March 6, 2006 - Issue: Vol. 152, No. 27 — Daily Edition109th Congress (2005 - 2006) - 2nd Session
LEGISLATIVE TRANSPARENCY AND ACCOUNTABILITY ACT; Congressional Record Vol. 152, No. 27
(Senate - March 06, 2006)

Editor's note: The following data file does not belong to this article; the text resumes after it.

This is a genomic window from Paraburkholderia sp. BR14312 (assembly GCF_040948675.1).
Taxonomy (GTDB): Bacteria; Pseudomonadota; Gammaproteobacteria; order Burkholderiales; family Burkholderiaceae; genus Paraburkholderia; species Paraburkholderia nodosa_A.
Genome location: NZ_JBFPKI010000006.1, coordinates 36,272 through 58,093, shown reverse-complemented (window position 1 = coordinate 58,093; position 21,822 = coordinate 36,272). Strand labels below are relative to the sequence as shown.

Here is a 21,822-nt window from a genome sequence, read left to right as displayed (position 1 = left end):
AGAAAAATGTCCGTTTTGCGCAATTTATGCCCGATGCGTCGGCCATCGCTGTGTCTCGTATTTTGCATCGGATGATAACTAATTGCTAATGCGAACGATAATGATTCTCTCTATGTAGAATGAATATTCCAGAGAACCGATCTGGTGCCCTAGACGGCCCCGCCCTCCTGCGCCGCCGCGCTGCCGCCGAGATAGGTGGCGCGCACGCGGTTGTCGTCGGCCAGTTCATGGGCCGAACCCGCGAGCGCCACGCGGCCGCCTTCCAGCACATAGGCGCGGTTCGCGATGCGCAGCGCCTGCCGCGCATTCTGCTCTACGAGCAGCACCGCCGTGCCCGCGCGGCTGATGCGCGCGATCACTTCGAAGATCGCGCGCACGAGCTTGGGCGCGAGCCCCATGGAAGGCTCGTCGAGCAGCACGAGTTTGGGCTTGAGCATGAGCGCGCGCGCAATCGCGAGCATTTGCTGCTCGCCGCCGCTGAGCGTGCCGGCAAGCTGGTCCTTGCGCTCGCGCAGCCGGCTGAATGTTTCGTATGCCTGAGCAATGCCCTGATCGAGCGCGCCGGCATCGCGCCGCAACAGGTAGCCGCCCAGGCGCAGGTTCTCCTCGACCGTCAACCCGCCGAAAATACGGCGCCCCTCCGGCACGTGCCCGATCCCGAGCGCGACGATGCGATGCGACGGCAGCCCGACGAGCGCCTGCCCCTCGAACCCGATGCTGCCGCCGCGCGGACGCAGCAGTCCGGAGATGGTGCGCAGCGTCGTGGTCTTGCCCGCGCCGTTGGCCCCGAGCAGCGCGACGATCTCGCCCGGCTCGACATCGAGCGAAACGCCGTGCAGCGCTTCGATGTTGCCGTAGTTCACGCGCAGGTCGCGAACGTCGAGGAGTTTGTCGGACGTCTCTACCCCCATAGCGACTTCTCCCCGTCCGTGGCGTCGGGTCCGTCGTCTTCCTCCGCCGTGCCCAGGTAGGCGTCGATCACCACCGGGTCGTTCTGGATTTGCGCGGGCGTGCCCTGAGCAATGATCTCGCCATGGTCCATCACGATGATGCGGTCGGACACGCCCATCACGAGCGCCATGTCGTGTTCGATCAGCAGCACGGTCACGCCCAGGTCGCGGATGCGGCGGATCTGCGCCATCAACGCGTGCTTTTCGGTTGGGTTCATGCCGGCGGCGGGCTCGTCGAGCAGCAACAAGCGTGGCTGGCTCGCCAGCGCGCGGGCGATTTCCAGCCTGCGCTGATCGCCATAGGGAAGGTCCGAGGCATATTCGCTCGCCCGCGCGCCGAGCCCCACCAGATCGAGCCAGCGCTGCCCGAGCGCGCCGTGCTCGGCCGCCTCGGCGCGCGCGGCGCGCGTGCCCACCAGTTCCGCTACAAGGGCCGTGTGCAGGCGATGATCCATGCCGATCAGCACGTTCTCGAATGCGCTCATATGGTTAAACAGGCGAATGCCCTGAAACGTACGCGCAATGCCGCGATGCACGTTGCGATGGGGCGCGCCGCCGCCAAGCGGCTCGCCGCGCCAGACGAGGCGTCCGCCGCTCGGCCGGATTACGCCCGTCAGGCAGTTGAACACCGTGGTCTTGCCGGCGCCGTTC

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[Pages S1759-S1760] From the Congressional Record Online through the Government Publishing Office [www.gpo.gov] LEGISLATIVE TRANSPARENCY AND ACCOUNTABILITY ACT Mr. FRIST. Mr. President, today the Senate is taking another step forward to make our Government more transparent and more accountable. It will be a very important debate on very substantive issues, issues that affect the operation of this body and our relationships to outside groups. We will begin debate on the comprehensive lobbying and ethics reform legislation. Over the last few months, we have made steady progress. The Senate was first to develop a plan. It was the first to establish a working group to examine the issue. It was the first to hold committee hearings and to have a markup--two markups. And today we will be the first to [[Page S1760]] bring a comprehensive lobbying reform package to the floor. I wish to in particular thank our colleague from Pennsylvania, Senator Santorum, for his willingness to lead a lobbying reform working group. He has hosted numerous meetings over the last several weeks and spent countless hours on this issue. We are where we are today in large part because of his commitment and his leadership. I wish to recognize him for that. I also appreciate the work of the chairman and chairwoman of our Rules Committee and Homeland Security and Governmental Affairs Committee, Chairman Lott and Chairman Collins. They have worked expeditiously, both in discussions and holding hearings and markups, so we could in response to my request have available for floor consideration today legislation that centers on commonsense reform. There will be a lot of debate and there will be a lot of discussion, but I think the issues have been laid out and laid out well. Those two chairmen will be comanaging the bill from our side of the aisle, since each of those committees brought forth that legislation from their respective committees. So that everyone understands how we expect to proceed, we will begin debate on S. 2349, the Legislative Transparency and Accountability Act. The first amendment offered will be a substitute, incorporating the joint text of both the bills reported by the Rules Committee and by the Homeland Security and Governmental Affairs Committee. I have asked the two managers to move forward in as efficient a way as we possibly can in order to achieve that goal of completing this legislation this week. It is going to take a lot of hard work, a lot of working together, and a lot of cooperation in order to accomplish that. Chairman Lott and Chairman Collins are committed to this timeframe. I encourage all of our colleagues to work with them to ensure that we can accomplish this goal. If Senators have amendments--and I recognize there will be a number of amendments--I urge them to discuss those amendments, the nature of those amendments, and make the language available as soon as possible with the managers. Let us keep amendments on the issue that is at hand, the issues surrounding ethics and lobbying. Tying up the bill with unrelated amendments, which we call nongermane amendments, is not in anybody's best interest. So let us stay on the bill as much as we possibly can. A final note. As we enter the debate--I think we will enter it--we are entering it in a tone of working together. It is not a partisan issue we are addressing. People expect us to work together to develop meaningful, nonpartisan solutions but bipartisan solutions to the real problems we know we will be addressing. Ethics is not a partisan issue. The rules apply, as they should, to every Senator and every staff member, regardless of party or stripe. No one gets a special exception. That is the spirit in which we should approach this bill. The rules we operate under are bipartisan. The reforms indeed are and should be bipartisan as well. It is my firm belief that as public servants we are obligated to protect the integrity of this fantastic, magnificent institution, and most importantly to represent the genuine interests of the voters--which is our responsibility--who sent us here. It is time for us to reexamine the rules so that bad apples are exposed before they spoil the whole lot. That is why I have brought this bill to the floor now so we can address it right up front early on in this session. Taking these steps will go a long way to lifting the cloud that threatens to obscure all of our other efforts to offer meaningful reforms and solutions to the problems we now face and that face all Americans. The issue is something very personal to me. I still consider myself a citizen legislator, coming here for a period of time and going back home. It causes me to reflect on my first vote as a Senator. It was on the Congressional Accountability Act, an act that ensures that Congress abides by the laws it passes. I believe deeply that we serve the people--not the other way around, and that spirit will be the spirit I believe we will all put forth in this debate over the next several days. We have a real opportunity before us--an opportunity to make government more transparent, more accountable, and to strengthen the American people's confidence in our body. Once again, I ask my colleagues to join together and deliver meaningful reforms, not only to fulfill our commitment to the American people but to protect and preserve the honor of this great institution we all have the privilege of serving. I yield the floor. ____________________